Use connect-viserver to connect to a vCenter server before running the script. This script will prompt you to enter a filename for the CSV output. The CSV contains hostname, status of the NTP service, the startup policy for the service, a list of the NTP servers configured, and the current time of the host.

cls
$input = Read-Host "Path for CSV Output"
$AllMembers = @()

foreach($myHost in (Get-VMHost)) {
$serviceStatus = Get-VMHostService $myHost | Where-Object {$\_.key -eq "ntpd"} | select Policy, Running

$myView = Get-View $myHost.Extensiondata.ConfigManager.dateTimeSystem

$ntpServers = Get-VMHostNtpServer $myHost

$allmembers+=new-object psobject -Property @{
Host = $myHost.Name;
StartupPolicy = $serviceStatus.Policy;
Status = $serviceStatus.Running;
ReportedTime = $myView.QueryDateTime();
NTPServers = $ntpservers.ToString();
}

}
$allmembers | Select-Object "Host", "Status", "StartupPolicy", "NTPServers", "ReportedTime" | export-csv -notypeinformation -path $input

Windows 10 Calculator and VMware’s article on an optimized Windows 10 image.

Several months ago, VMware released a great article (here) on creating an optimized Windows 10 image for VDI environments. One issue with the article is that they have a ‘scorched earth’ policy in regards to Windows 10 UWP apps – that is – they all get removed if you follow the guide. This is not acceptable to most customers, as the majority still want the Calculator app on their VDI image.

I spent many hours researching methods to add the calculator back in, and found many blog articles with commands that simply didn’t work.

I came across a blog article on how to add apps back after they were removed using the method VMware details, but it required downloading a 4GB file from the Microsoft VLSC.

This method worked, but it wasn’t ideal for the situation.

I’m a PowerShell novice, but I figured there had to be an easier way. There is.

VMware’s guide has you run the following commands:

Get-AppxPackage -AllUsers | Remove-AppxPackage

Get-AppxProvisionedPackage -online | Remove-AppxProvisionedPackage -online

We’ll add some qualifiers to exclude the Windows Calculator… the new commands are:

Get-AppxPackage -AllUsers | where {$_.Name -notlike "Microsoft.WindowsCalculator"} | Remove-AppxPackage

Get-AppxProvisionedPackage -online | where {$_.DisplayName -notlike "Microsoft.WindowsCalculator"} | Remove-AppxProvisionedPackage -online

If you need to exclude multiple apps, it would look like this:

Get-AppxPackage -AllUsers | where {$_.Name -notlike "Microsoft.WindowsCalculator"} | where {$_.Name -notlike "Microsoft.WindowsStore"} | Remove-AppxPackage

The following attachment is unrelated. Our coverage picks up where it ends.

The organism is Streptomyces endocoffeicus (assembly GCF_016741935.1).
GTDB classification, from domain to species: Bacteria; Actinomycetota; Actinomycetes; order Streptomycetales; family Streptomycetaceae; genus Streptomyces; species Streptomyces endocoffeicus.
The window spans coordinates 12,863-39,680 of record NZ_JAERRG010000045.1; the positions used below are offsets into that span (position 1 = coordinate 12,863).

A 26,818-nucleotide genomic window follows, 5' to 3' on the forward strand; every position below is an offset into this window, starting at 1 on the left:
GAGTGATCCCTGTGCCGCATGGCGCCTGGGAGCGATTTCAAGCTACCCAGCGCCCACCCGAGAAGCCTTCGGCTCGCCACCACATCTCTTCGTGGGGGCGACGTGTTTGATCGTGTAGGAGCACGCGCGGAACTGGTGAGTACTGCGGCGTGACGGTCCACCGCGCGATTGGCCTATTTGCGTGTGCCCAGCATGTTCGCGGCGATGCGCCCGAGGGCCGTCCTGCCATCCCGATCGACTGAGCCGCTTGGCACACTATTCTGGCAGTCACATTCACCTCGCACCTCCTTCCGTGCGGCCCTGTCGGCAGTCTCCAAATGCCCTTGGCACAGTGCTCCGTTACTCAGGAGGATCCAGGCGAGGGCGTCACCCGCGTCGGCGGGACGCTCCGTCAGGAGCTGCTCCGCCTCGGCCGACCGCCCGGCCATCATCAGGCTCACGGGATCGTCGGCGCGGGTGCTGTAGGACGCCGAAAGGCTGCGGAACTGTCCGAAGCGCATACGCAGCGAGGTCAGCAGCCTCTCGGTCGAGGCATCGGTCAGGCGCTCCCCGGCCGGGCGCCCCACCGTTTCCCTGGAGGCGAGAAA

Get-AppxProvisionedPackage -online | where {$_.DisplayName -notlike "Microsoft.WindowsCalculator"} | where {$_.DisplayName -notlike "Microsoft.WindowsStore"} | Remove-AppxProvisionedPackage -online

There may be a more elegant way to do this, but it’s simple and works. I hope this saves you some time.

How to clear the VMware Verify configuration from your on-premise VIDM

VMware Verify uses a cloud service (Authy) to provide its functionality.  If you have a cloud hosted VIDM, your VMware Verify authentication adapter (MFAAdapter) comes pre-configured.    On the other hand, with on-premise VIDM, you are required to obtain a token from VMware support to enable the feature.

I found myself in a situation where the incorrect token was provided, and it needed to be replaced with a different one.  Unfortunately, once you enter the token in the UI and hit save, there is no easy way to clear it out and enter a different one.

The solution is to make an API call and delete the configuration for the MFAAdapter.

In this walkthrough I’ll be using the Postman app to make the API calls.  The VIDM version used in this example is 3.3.

The first step will be validate that we can authenticate and retrieve the current configuration using the GET command.  You’ll need to login to the VIDM web admin console (https://fqdn-of-vidm/SAAS/login/0) so we can obtain the value of the HZN cookie.

We’ll use Chrome as the example, but you can likely obtain the value in other browsers following a similar process.

Launch Postman and create a basic request.

Change the request type to GET
Enter the URL as https://fqdn_of_vidm/SAAS/jersey/manager/api/mfa/
Click “Headers”

Open Google Chrome, and login to the VIDM admin interface using the credentials for the built-in “admin” account.
Open the “Developer Tools” menu (F12 on a Windows PC)

Select “Application” and then expand the “Cookies” section.
Click on the URL that corresponds to the VIDM you logged into.
On the right side, copy the value of the HZN cookie to the clipboard.

Back to Postman.  You should still be on the headers page.  In the first row, type in “Authorization” as the key.  For the value, enter HZN and paste the value that you copied to your clipboard (note the space in-between)

Click Send

You should receive a reply that contains the VMware Verify key that you previously entered in the admin interface.  If you receive an error, you may need to disable SSL certificate validation within the Postman app as I did in the lab environment.

Important: Before issuing any delete commands, make sure you have a backup of the VIDM appliances and database!

When you are ready, change the GET to DELETE and click send.

You’ll notice that the output looks the same as before.  Don’t worry, that’s expected.

Go back to the VIDM admin console and pull up the settings for the VMware Verify authentication adapter.  The field for the Security token is back and ready for proper configuration!